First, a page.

Thai-U.S. Treaty of Amity Frequently Asked Questions
The purpose of this article is to address a few questions that are frequently raised by clients regarding the Thai-U.S. Treaty of Amity, which allows U.S. citizens and companies to be exempted from most of the restrictions of the Foreign Business Act of 1999. Although the meaning of the Treaty of Amity itself is rather straightforward, the law is still nuanced and there are several points which may serve as stumbling blocks for U.S. businesses seeking to invest in Thailand under the treaty. Some of the more important issues are as follows:
Is it illegal for an American citizen to act as a nominee in a Treaty of Amity company on behalf of a non-U.S. foreigner?
Although the Foreign Business Act criminalizes nominee shareholding by Thai nationals on behalf of foreigners, the law does not explicitly criminalize nominee shareholder by a U.S. national in a Treaty of Amity company. Therefore, in theory at least, a U.S. national could act as a nominee for a non-U.S. foreigner. Nevertheless, the requirements imposed by the DBD when issuing Treaty of Amity certificates makes it difficult for a U.S. national to act as a mere nominee as will be explained later.
To what extent can non-U.S. foreigners be involved in a Treaty of Amity company?
Non-U.S. nationals, including Thai nationals, are only allowed to invest up to 49.99% of the capital in a Treaty of Amity company. However, Non-U.S. nationals, excluding Thai nationals (i.e. third-party nationals), are generally not allowed to serve on the board of directors except under specific circumstances. Third-party nationals are allowed to serve on the board of directors if they are outnumbered by the number of U.S. or Thai nationals. Furthermore, they are only allowed to sign on behalf of the company only if they must co-sign with either Thai or American directors.
Under what conditions is a U.S. company with non-U.S. shareholders or juristic shareholders allowed to register a Treaty of Amity company?
The DBD only allows legal entities registered in the U.S. with majority American ownership and only authorized American directors to be granted protection under the Treaty of Amity. In the event that the majority owners of a U.S. company is itself a legal entity that legal entity must be eligible to register a Treaty of Amity company in its own right in under for the company to do so.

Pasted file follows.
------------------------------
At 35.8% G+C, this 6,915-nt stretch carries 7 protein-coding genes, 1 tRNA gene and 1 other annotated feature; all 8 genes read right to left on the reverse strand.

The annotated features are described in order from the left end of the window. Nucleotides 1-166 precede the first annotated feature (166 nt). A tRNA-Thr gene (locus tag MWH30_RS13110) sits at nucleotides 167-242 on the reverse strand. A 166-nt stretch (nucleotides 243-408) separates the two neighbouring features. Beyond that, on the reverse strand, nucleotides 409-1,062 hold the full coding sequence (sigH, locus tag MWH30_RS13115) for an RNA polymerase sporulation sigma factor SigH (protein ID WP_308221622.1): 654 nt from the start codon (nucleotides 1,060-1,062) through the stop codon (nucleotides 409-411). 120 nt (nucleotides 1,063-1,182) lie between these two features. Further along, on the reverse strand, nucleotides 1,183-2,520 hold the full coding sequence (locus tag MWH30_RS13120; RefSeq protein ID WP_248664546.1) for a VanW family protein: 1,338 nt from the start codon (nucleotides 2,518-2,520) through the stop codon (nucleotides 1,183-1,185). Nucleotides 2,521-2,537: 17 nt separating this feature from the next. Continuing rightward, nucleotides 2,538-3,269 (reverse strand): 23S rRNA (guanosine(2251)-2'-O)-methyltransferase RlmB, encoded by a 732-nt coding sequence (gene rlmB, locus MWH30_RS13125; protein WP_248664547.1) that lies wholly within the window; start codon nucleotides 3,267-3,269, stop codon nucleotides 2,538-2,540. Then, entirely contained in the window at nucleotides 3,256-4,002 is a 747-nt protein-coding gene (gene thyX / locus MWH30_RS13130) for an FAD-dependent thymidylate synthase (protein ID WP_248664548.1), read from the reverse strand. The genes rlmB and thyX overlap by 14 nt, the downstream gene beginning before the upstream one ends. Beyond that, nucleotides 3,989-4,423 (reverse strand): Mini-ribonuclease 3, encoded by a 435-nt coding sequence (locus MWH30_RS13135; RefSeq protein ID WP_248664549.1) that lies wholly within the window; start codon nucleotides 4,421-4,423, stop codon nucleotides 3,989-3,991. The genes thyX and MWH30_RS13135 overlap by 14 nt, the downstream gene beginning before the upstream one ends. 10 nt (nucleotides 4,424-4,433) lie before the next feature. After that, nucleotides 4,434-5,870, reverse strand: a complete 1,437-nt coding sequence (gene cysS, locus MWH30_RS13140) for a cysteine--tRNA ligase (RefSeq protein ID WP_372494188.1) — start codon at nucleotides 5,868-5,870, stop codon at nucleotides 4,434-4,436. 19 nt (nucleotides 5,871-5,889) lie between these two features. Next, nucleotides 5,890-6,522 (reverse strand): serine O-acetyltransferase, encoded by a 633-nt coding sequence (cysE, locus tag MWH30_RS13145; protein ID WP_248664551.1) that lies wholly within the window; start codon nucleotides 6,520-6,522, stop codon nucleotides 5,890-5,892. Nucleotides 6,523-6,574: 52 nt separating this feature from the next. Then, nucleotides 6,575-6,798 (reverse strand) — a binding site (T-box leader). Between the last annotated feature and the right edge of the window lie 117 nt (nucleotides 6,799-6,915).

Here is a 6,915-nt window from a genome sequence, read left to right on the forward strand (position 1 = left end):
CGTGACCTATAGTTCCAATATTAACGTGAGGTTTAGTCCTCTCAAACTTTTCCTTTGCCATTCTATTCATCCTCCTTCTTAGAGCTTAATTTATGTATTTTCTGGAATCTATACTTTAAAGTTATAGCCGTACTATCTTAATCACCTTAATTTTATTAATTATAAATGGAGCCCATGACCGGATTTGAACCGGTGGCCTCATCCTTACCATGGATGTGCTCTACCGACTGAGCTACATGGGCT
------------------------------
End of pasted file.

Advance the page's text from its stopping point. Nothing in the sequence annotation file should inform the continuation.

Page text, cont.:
Does the Treaty of Amity grant U.S. nationals and companies the right to operate businesses that are restricted by special laws?
No. The treaty is enforced through the Foreign Business Act and because Section 13 of the Foreign Business Act requires that specific laws regulating foreign ownership in a certain business prevail over the Act, any specific laws prevail over the Treaty of Amity. For example, although the treaty does not prohibit Americans from operating a tourism business, the Tourism and Tour Guide Act of 2008 does serve as a specific law restricting foreign investment in the tourism business. Therefore the Tourism and Tour Guide Act would prevail over the Treaty of Amity.
The Treaty of Amity is complex. American investors interested in doing business in Thailand under the treaty are advised to consult with competent Thailand lawyers.
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Siam Legal is an international law firm with experienced lawyers, attorneys, and solicitors both in Thailand law and international law. This Thailand law firm offers comprehensive legal services in Thailand to both local and foreign clients for Litigation such as civil & criminal cases, labor disputes, commercial cases, divorce, adoption, extradition, fraud, and drug cases. Other legal expertise of the law firm varied in cases involving corporate law such as company registration & Thailand BOI, family law, property law, and private investigation.